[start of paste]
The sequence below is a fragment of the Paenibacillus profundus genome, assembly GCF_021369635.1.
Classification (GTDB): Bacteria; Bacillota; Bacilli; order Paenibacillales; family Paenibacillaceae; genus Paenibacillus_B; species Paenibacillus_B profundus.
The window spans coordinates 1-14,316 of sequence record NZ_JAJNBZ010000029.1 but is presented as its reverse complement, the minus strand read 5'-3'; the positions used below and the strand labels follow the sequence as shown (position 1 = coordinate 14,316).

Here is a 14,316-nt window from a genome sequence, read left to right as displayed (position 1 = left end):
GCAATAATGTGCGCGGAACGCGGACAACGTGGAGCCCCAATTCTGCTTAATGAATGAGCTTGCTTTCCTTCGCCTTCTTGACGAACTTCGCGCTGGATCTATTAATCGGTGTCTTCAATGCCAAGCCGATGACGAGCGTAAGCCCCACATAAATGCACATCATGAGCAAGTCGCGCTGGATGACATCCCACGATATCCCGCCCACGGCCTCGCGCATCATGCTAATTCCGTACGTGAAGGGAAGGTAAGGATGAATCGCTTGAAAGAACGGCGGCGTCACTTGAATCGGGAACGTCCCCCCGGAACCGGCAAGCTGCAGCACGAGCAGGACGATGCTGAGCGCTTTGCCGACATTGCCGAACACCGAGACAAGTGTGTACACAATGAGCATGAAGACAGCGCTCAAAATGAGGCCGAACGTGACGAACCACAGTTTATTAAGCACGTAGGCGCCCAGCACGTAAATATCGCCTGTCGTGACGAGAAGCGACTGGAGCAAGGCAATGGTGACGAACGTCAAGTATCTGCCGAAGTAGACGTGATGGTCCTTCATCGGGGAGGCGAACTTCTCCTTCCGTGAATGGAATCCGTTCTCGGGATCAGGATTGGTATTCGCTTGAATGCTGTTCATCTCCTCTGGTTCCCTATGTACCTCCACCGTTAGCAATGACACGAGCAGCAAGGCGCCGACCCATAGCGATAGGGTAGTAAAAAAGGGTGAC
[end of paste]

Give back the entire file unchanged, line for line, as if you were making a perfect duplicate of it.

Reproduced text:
The sequence below is a fragment of the Paenibacillus profundus genome, assembly GCF_021369635.1.
Classification (GTDB): Bacteria; Bacillota; Bacilli; order Paenibacillales; family Paenibacillaceae; genus Paenibacillus_B; species Paenibacillus_B profundus.
The window spans coordinates 1-14,316 of sequence record NZ_JAJNBZ010000029.1 but is presented as its reverse complement, the minus strand read 5'-3'; the positions used below and the strand labels follow the sequence as shown (position 1 = coordinate 14,316).

Here is a 14,316-nt window from a genome sequence, read left to right as displayed (position 1 = left end):
GCAATAATGTGCGCGGAACGCGGACAACGTGGAGCCCCAATTCTGCTTAATGAATGAGCTTGCTTTCCTTCGCCTTCTTGACGAACTTCGCGCTGGATCTATTAATCGGTGTCTTCAATGCCAAGCCGATGACGAGCGTAAGCCCCACATAAATGCACATCATGAGCAAGTCGCGCTGGATGACATCCCACGATATCCCGCCCACGGCCTCGCGCATCATGCTAATTCCGTACGTGAAGGGAAGGTAAGGATGAATCGCTTGAAAGAACGGCGGCGTCACTTGAATCGGGAACGTCCCCCCGGAACCGGCAAGCTGCAGCACGAGCAGGACGATGCTGAGCGCTTTGCCGACATTGCCGAACACCGAGACAAGTGTGTACACAATGAGCATGAAGACAGCGCTCAAAATGAGGCCGAACGTGACGAACCACAGTTTATTAAGCACGTAGGCGCCCAGCACGTAAATATCGCCTGTCGTGACGAGAAGCGACTGGAGCAAGGCAATGGTGACGAACGTCAAGTATCTGCCGAAGTAGACGTGATGGTCCTTCATCGGGGAGGCGAACTTCTCCTTCCGTGAATGGAATCCGTTCTCGGGATCAGGATTGGTATTCGCTTGAATGCTGTTCATCTCCTCTGGTTCCCTATGTACCTCCACCGTTAGCAATGACACGAGCAGCAAGGCGCCGACCCATAGCGATAGGGTAGTAAAAAAGGGTGAC